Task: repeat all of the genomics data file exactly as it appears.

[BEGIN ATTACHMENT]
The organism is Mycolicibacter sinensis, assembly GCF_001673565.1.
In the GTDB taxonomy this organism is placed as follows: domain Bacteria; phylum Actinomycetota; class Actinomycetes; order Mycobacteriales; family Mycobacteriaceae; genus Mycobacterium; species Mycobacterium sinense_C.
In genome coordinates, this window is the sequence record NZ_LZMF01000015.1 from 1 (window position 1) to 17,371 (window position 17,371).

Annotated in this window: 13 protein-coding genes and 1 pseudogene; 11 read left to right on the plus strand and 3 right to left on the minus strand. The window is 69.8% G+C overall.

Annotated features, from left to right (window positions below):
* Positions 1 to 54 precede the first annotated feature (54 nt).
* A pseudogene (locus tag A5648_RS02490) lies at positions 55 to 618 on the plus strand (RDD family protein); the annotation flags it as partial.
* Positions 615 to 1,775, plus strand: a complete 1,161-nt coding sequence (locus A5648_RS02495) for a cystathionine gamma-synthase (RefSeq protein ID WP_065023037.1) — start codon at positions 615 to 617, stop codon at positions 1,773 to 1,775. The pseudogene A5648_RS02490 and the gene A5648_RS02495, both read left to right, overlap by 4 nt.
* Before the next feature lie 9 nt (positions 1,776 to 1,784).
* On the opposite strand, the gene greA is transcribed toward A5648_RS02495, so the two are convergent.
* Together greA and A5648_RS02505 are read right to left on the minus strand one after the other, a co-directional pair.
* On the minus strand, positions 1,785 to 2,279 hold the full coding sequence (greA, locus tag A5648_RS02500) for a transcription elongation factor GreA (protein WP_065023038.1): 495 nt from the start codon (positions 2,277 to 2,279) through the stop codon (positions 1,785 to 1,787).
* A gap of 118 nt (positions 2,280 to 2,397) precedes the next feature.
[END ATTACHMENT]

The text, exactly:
The organism is Mycolicibacter sinensis, assembly GCF_001673565.1.
In the GTDB taxonomy this organism is placed as follows: domain Bacteria; phylum Actinomycetota; class Actinomycetes; order Mycobacteriales; family Mycobacteriaceae; genus Mycobacterium; species Mycobacterium sinense_C.
In genome coordinates, this window is the sequence record NZ_LZMF01000015.1 from 1 (window position 1) to 17,371 (window position 17,371).

Annotated in this window: 13 protein-coding genes and 1 pseudogene; 11 read left to right on the plus strand and 3 right to left on the minus strand. The window is 69.8% G+C overall.

Annotated features, from left to right (window positions below):
* Positions 1 to 54 precede the first annotated feature (54 nt).
* A pseudogene (locus tag A5648_RS02490) lies at positions 55 to 618 on the plus strand (RDD family protein); the annotation flags it as partial.
* Positions 615 to 1,775, plus strand: a complete 1,161-nt coding sequence (locus A5648_RS02495) for a cystathionine gamma-synthase (RefSeq protein ID WP_065023037.1) — start codon at positions 615 to 617, stop codon at positions 1,773 to 1,775. The pseudogene A5648_RS02490 and the gene A5648_RS02495, both read left to right, overlap by 4 nt.
* Before the next feature lie 9 nt (positions 1,776 to 1,784).
* On the opposite strand, the gene greA is transcribed toward A5648_RS02495, so the two are convergent.
* Together greA and A5648_RS02505 are read right to left on the minus strand one after the other, a co-directional pair.
* On the minus strand, positions 1,785 to 2,279 hold the full coding sequence (greA, locus tag A5648_RS02500) for a transcription elongation factor GreA (protein WP_065023038.1): 495 nt from the start codon (positions 2,277 to 2,279) through the stop codon (positions 1,785 to 1,787).
* A gap of 118 nt (positions 2,280 to 2,397) precedes the next feature.